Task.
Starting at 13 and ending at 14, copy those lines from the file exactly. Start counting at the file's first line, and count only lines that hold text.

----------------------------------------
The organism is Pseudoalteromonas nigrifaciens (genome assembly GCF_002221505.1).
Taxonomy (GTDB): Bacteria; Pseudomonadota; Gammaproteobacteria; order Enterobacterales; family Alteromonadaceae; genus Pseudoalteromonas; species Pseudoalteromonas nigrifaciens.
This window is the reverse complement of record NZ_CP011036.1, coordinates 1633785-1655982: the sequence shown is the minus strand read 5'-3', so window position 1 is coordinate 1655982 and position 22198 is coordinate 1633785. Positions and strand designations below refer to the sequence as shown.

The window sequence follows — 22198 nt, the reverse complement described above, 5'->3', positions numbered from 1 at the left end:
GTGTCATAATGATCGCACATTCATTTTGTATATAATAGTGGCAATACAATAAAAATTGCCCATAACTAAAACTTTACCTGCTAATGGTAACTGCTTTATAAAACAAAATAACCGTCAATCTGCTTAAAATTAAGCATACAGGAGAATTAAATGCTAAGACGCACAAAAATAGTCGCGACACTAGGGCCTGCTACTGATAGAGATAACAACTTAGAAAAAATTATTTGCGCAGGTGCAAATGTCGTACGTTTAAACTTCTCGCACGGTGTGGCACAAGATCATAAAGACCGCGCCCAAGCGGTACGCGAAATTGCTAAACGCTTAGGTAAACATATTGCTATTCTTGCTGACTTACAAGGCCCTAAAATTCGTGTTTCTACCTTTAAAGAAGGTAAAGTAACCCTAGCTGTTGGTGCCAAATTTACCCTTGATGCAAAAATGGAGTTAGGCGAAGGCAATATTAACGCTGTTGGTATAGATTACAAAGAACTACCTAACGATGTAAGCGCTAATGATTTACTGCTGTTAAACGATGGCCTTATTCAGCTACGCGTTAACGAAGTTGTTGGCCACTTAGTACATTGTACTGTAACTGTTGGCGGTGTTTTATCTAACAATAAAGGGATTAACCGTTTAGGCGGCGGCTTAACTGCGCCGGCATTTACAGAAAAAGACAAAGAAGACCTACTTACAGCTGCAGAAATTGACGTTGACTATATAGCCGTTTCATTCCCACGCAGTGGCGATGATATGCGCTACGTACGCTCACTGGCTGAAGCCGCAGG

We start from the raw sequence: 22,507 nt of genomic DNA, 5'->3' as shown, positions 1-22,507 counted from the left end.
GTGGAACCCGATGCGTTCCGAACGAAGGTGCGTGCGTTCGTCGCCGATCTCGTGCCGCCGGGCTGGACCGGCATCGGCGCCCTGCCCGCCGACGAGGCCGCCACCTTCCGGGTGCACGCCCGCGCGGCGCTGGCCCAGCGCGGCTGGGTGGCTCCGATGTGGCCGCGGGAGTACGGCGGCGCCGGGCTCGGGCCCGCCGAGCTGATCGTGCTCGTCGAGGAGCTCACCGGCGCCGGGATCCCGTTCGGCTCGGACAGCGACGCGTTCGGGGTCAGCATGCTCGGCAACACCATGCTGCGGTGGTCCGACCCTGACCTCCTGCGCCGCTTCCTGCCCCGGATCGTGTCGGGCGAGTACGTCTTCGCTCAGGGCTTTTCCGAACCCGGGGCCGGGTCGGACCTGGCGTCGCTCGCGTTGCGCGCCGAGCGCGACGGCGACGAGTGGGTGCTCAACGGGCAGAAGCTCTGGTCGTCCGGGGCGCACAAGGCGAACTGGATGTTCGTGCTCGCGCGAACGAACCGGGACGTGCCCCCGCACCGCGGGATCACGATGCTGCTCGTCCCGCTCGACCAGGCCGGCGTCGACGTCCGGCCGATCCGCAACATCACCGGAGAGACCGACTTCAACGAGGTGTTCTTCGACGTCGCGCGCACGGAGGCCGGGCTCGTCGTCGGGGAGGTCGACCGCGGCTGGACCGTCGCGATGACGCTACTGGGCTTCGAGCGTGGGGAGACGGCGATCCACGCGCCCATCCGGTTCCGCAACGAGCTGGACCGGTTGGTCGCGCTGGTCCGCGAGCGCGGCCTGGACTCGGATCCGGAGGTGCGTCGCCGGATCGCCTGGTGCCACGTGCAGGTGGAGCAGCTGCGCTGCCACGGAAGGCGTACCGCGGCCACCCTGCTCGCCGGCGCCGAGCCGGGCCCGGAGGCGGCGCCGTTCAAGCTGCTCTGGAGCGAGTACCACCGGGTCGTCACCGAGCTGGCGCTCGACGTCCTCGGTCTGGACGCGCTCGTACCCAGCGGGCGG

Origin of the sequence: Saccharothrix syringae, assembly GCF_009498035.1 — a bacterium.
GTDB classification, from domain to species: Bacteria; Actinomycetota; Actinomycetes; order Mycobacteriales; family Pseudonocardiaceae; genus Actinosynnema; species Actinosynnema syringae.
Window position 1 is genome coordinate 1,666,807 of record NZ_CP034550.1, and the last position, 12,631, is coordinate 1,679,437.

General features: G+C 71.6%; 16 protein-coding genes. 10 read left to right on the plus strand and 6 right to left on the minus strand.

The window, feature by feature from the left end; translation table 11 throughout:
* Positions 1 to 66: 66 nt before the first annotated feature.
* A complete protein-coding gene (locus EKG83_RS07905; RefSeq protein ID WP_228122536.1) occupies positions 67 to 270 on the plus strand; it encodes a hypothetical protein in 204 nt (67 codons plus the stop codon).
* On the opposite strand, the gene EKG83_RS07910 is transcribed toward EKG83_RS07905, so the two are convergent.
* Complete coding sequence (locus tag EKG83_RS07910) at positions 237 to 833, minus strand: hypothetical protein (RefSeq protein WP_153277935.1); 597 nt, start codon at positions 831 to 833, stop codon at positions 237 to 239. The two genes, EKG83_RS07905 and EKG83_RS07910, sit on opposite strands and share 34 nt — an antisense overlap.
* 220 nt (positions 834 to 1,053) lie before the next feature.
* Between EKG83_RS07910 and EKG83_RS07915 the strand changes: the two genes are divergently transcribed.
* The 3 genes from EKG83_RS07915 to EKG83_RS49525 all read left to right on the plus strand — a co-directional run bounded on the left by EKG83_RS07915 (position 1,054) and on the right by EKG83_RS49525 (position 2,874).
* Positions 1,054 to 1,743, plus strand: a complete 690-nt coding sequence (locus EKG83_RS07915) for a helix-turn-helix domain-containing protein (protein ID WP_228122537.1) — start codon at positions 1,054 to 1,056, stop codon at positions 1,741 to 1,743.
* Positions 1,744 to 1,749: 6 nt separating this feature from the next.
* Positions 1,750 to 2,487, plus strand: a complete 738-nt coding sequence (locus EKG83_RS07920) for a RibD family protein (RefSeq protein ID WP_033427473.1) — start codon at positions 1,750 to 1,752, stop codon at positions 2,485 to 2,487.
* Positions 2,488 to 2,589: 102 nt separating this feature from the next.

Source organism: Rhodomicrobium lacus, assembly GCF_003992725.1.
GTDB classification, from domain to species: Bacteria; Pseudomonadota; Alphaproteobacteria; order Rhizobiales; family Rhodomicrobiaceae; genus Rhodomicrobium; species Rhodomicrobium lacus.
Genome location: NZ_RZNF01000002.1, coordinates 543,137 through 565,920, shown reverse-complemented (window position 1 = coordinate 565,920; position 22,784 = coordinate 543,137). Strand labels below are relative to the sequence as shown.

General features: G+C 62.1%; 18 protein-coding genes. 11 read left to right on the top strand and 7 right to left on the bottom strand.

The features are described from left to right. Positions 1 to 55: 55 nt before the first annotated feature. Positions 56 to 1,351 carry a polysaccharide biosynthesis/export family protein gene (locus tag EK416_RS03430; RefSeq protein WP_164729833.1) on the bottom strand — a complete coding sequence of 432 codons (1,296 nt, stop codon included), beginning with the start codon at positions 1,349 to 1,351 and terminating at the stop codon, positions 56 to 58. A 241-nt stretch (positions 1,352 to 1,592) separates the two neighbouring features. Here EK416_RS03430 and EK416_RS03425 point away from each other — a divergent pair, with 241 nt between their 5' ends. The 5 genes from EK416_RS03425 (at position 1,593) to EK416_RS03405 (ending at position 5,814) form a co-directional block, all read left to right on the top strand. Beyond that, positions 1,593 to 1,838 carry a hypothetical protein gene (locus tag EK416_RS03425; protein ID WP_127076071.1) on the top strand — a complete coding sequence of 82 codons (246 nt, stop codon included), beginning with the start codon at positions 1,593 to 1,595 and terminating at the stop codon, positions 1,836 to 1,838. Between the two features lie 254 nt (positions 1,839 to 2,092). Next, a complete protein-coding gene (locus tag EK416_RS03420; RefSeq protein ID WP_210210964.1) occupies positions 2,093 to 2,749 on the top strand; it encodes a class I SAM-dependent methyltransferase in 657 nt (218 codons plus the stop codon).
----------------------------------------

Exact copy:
* Positions 1 to 66: 66 nt before the first annotated feature.
* A complete protein-coding gene (locus EKG83_RS07905; RefSeq protein ID WP_228122536.1) occupies positions 67 to 270 on the plus strand; it encodes a hypothetical protein in 204 nt (67 codons plus the stop codon).